Cardiff is yet to find this gastro/chain balance.

This being said, there are quality restaurants emerging in Cardiff. The Potted Pig, for example. The restaurant opened in June 2011 and was heavily praised by Jay Rayner, in his review for the Observer.

The Potted Pig: an old bank vault

The Potted Pig is a family run restaurant, in a disused bank vault.

An inspirational location choice.

Lucy Bulley, the assistant manager at the Potted Pig, talked about what it was like running a fine dining restaurant in Cardiff and the problems the restaurant faces…

There is a vacuum when it comes to quality dining, in Cardiff. But this space is starting to fill, albeit at a fairly leisurely pace.

After redevelopments in Cardiff, such as the Cardiff Bay development from 1987 to 2000, the city benefited from the emerging cosmopolitan environment.

This attracted major designer shops and also laid the foundations for a more sensitive and highbrow restaurant scene. But, rather than a cluster of respected, award-worthy restaurants the redevelopment has given way to chain restaurants.

Although there are four Michelin starred restaurants in Wales, three of those restaurants being honoured with the award in 2010, none of them are in Cardiff. They are either in the eastern or northern parts of Wales.

But the restaurant scene in a city does not have to be judged by the amount of stars awarded, or the number of raving reviews they receive.

As Lucy Bulley said in the interview, there are restaurants in Cardiff, which have failed to attract publicity and are subsequently sidelined.

They do not get the coverage they perhaps deserve.

A redeeming feature of Cardiff’s restaurant landscape is the low-cost dining available. You can eat a good quality main course in Cardiff for under £10, whereas in London, Bristol or Bath, this may cost you in excess of £20 or even £30.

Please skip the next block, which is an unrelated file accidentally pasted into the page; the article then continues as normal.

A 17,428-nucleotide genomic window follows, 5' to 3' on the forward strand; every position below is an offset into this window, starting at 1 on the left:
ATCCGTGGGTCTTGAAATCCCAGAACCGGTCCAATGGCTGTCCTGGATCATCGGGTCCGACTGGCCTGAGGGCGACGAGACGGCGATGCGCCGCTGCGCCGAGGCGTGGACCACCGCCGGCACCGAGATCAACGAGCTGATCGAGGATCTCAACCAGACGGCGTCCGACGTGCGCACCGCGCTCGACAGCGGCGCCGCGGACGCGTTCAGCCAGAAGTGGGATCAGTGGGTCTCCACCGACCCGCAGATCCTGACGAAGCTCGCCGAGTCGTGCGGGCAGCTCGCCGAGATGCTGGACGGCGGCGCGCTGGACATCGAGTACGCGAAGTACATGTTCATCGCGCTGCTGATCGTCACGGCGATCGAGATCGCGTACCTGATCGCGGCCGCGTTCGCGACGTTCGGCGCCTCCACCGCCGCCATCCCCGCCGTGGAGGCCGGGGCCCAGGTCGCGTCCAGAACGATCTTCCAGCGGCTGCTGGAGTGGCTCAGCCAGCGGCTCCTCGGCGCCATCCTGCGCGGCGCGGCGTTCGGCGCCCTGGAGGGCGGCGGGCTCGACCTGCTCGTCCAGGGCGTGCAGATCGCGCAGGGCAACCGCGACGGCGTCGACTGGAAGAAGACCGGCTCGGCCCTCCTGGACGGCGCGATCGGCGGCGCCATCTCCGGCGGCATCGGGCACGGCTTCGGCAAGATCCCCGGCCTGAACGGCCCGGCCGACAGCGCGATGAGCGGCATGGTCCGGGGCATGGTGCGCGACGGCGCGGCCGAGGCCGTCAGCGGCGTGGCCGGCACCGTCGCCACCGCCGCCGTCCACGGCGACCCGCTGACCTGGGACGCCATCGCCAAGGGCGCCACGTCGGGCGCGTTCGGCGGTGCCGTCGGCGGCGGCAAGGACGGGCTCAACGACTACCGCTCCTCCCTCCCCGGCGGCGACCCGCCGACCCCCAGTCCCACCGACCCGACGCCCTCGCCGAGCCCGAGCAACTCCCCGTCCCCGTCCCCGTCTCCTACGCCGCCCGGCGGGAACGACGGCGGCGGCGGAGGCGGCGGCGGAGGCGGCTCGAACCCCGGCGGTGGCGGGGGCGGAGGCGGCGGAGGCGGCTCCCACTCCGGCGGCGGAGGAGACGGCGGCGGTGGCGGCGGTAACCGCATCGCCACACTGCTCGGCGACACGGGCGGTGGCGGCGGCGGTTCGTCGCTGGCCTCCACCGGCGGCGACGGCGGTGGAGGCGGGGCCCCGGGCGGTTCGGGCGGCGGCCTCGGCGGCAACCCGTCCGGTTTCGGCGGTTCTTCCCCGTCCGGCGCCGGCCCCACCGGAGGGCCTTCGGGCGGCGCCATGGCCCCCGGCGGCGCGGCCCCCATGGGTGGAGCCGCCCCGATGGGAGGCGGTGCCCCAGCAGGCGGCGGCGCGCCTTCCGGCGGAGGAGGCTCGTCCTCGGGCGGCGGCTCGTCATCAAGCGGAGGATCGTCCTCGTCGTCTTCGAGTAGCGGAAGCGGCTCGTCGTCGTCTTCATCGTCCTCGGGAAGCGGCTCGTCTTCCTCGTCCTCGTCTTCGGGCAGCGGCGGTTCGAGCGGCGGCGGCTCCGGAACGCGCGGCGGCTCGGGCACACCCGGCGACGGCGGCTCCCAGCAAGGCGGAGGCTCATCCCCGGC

A member of staff at the Tourist information centre and a man who was visiting Cardiff from London, both gave their views on what Cardiff’s restaurant scene is like…


Cardiff is a culturally aware city. It has opera halls, theatres, three major sports stadiums, an interesting history and beautiful architecture.

But it clearly lacks the culinary credentials.

Jay Rayner described Cardiff as “a city, which even its biggest fans will admit, has rarely been spoilt for good restaurants.”

Jay Rayner’s review of the Potted Pig

There seems to be a drought in terms of good restaurants. Sure, many chain restaurants offer good food, but it’s not always about the food.

It’s also about the overall experience.

Pizza Express, for instance. The food is good, but it has a sense of monotony every time you eat there.

You eat pizza or perhaps a pasta dish but that’s about it.

A first-class dining experience is graced not just by the attractive menu, but also by its surroundings.

surroundings are all important to the dining experience

You should not have to look far in a capital city for fine dining restaurants, but if you want a fine dining experience in Cardiff, you really have to do your research.

Nevertheless, fine dining is emerging in Cardiff. It’s just a question of when it will start to impress upon the list of UK cities, which already boast a respectable fine dining résumé.

Relevant websites

Michelin Restaurant Guide

Big Cardiff